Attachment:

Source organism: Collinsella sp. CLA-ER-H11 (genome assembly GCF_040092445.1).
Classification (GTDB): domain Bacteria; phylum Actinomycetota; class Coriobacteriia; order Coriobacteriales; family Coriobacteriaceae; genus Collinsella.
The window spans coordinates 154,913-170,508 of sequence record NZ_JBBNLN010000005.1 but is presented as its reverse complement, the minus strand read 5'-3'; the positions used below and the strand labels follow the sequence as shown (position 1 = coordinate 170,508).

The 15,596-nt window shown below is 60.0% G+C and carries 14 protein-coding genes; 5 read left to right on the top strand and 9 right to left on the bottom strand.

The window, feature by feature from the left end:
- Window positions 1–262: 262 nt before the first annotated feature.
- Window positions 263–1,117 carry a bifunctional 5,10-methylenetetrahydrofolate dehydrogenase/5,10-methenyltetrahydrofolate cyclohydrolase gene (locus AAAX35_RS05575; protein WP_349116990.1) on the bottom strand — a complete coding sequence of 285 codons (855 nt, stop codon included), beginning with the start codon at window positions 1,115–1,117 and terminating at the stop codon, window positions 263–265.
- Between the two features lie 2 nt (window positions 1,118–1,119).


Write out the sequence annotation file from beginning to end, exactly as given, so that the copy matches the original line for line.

Source organism: Collinsella sp. CLA-ER-H11 (genome assembly GCF_040092445.1).
Classification (GTDB): domain Bacteria; phylum Actinomycetota; class Coriobacteriia; order Coriobacteriales; family Coriobacteriaceae; genus Collinsella.
The window spans coordinates 154,913-170,508 of sequence record NZ_JBBNLN010000005.1 but is presented as its reverse complement, the minus strand read 5'-3'; the positions used below and the strand labels follow the sequence as shown (position 1 = coordinate 170,508).

The 15,596-nt window shown below is 60.0% G+C and carries 14 protein-coding genes; 5 read left to right on the top strand and 9 right to left on the bottom strand.

The window, feature by feature from the left end:
- Window positions 1–262: 262 nt before the first annotated feature.
- Window positions 263–1,117 carry a bifunctional 5,10-methylenetetrahydrofolate dehydrogenase/5,10-methenyltetrahydrofolate cyclohydrolase gene (locus AAAX35_RS05575; protein WP_349116990.1) on the bottom strand — a complete coding sequence of 285 codons (855 nt, stop codon included), beginning with the start codon at window positions 1,115–1,117 and terminating at the stop codon, window positions 263–265.
- Between the two features lie 2 nt (window positions 1,118–1,119).